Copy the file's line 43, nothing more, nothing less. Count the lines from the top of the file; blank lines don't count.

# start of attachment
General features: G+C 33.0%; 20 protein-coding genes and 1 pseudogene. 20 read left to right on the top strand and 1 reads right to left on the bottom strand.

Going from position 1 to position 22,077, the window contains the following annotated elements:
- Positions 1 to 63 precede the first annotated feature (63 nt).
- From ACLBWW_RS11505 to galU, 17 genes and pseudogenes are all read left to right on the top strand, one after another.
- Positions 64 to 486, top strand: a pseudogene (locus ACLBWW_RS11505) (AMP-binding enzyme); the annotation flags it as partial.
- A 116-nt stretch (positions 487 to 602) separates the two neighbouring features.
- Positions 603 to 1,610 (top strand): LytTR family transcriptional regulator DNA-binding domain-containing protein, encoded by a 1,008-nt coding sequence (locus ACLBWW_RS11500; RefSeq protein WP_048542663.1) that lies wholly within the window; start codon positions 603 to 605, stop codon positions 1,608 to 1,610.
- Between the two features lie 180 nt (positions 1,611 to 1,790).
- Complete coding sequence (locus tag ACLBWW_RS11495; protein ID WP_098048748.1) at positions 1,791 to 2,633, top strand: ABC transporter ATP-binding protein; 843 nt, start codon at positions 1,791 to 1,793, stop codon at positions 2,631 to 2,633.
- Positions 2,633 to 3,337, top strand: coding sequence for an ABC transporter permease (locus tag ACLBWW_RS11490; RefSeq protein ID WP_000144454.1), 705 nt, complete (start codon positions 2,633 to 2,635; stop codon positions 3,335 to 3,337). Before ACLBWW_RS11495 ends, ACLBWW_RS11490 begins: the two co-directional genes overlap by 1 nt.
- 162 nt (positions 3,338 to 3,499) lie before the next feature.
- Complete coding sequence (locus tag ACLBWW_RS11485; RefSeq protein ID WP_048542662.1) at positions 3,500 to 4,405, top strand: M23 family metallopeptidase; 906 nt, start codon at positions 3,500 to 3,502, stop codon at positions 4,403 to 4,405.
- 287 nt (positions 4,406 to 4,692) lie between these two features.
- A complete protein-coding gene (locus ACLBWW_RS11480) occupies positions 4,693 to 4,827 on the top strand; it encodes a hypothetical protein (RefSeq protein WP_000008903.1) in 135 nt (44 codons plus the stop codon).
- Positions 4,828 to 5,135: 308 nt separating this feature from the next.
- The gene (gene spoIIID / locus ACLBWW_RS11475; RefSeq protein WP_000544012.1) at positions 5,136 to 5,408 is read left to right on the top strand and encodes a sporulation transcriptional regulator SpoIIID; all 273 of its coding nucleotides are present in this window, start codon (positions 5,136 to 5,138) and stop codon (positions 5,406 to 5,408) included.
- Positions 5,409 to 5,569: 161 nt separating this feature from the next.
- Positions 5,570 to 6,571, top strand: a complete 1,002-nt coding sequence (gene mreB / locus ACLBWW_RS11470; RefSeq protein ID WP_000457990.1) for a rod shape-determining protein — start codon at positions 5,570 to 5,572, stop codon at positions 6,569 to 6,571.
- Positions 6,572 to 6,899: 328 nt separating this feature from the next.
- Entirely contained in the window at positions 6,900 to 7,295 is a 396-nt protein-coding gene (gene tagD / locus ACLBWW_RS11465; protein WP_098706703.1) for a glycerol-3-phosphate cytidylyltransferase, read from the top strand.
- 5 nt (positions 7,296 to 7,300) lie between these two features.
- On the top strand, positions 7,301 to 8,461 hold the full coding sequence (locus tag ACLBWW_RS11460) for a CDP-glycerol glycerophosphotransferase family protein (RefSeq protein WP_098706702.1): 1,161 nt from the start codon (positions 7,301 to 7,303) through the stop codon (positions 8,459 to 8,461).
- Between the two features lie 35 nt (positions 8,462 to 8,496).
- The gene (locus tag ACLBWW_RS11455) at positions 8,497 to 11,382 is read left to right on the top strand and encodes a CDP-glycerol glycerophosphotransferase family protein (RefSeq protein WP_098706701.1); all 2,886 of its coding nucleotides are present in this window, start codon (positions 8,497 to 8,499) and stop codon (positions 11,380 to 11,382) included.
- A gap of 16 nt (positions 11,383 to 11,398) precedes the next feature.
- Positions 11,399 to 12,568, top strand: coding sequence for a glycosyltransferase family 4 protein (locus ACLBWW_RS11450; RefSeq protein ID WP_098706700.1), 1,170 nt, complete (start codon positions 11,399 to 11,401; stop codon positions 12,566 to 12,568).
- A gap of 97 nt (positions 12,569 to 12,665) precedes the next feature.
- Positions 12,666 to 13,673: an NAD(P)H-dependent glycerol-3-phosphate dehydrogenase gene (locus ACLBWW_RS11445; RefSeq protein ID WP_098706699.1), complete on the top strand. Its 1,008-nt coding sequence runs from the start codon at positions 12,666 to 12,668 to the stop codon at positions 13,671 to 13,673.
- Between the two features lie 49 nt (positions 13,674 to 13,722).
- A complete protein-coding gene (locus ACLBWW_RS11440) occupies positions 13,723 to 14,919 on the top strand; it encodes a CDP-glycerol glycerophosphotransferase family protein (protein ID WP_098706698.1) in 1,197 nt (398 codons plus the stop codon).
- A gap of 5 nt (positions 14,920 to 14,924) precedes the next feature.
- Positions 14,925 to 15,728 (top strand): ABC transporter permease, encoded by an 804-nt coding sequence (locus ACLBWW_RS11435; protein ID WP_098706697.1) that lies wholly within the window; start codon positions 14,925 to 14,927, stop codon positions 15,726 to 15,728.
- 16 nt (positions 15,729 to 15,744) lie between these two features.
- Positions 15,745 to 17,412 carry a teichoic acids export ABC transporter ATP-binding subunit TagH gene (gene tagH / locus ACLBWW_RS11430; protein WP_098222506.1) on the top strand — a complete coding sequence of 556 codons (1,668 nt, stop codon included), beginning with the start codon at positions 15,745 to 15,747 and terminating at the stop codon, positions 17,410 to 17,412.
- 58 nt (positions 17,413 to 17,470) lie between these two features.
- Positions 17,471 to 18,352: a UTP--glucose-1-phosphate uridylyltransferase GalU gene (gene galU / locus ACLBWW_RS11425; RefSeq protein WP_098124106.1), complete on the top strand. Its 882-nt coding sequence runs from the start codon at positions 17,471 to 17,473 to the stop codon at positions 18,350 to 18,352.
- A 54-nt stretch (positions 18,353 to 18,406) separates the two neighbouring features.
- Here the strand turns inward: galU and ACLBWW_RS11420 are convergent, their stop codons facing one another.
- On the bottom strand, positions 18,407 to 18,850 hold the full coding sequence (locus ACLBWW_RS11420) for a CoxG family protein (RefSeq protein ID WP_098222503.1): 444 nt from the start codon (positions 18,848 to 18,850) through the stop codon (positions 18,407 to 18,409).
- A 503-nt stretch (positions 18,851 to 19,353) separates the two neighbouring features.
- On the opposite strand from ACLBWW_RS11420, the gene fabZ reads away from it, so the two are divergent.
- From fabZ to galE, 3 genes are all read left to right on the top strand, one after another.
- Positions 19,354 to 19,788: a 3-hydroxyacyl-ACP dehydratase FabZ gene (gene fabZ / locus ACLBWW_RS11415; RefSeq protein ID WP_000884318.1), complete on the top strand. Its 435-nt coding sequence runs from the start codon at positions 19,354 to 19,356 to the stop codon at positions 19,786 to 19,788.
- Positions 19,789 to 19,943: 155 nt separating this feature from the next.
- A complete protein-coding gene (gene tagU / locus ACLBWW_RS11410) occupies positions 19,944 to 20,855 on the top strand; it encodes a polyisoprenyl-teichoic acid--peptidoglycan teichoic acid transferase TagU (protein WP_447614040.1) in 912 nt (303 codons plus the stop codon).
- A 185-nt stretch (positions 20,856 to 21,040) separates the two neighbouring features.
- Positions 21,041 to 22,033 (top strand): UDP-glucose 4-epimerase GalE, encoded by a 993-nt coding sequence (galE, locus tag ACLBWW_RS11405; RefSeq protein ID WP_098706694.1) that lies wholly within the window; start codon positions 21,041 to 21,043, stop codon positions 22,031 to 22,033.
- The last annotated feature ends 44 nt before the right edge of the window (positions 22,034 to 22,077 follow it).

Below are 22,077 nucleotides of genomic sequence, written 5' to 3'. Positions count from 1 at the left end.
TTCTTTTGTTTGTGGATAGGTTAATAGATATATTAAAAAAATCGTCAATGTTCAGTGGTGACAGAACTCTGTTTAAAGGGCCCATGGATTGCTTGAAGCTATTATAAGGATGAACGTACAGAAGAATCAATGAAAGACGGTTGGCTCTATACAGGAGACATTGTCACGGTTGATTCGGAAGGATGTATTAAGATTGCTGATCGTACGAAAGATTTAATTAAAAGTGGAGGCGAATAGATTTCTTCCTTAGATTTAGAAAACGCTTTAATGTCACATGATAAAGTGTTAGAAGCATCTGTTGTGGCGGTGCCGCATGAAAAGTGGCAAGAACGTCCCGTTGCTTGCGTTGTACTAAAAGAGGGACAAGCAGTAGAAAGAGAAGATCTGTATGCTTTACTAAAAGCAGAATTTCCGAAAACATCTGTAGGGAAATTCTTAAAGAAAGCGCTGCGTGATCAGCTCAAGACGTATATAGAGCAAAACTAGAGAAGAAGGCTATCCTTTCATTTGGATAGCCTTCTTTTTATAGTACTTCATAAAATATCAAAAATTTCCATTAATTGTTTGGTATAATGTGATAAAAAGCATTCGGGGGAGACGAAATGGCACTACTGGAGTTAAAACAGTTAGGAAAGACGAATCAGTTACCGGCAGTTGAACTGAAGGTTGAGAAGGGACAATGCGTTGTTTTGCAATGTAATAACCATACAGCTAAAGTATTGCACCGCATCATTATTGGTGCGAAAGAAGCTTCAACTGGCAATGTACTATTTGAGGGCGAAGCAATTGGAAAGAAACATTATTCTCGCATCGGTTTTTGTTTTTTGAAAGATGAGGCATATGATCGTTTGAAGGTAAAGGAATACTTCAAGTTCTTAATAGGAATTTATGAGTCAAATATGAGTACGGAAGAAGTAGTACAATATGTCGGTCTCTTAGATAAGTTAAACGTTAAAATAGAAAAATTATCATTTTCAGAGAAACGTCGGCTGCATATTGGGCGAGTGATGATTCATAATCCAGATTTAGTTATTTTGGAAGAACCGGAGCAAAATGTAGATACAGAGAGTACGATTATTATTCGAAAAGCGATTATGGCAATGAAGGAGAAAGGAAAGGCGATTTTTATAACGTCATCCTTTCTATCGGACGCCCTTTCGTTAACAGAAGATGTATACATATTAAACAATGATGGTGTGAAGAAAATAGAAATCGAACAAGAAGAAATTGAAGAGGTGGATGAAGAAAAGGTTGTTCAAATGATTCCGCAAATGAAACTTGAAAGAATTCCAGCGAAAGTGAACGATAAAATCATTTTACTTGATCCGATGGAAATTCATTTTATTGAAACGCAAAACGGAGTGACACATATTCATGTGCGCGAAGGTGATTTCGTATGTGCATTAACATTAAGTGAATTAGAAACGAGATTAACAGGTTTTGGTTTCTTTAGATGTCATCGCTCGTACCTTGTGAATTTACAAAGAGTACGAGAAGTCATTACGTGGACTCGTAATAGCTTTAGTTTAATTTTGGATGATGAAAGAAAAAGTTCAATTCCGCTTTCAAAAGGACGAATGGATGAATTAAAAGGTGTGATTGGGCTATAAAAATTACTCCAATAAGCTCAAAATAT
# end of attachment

- Positions 19,354 to 19,788: a 3-hydroxyacyl-ACP dehydratase FabZ gene (gene fabZ / locus ACLBWW_RS11415; RefSeq protein ID WP_000884318.1), complete on the top strand. Its 435-nt coding sequence runs from the start codon at positions 19,354 to 19,356 to the stop codon at positions 19,786 to 19,788.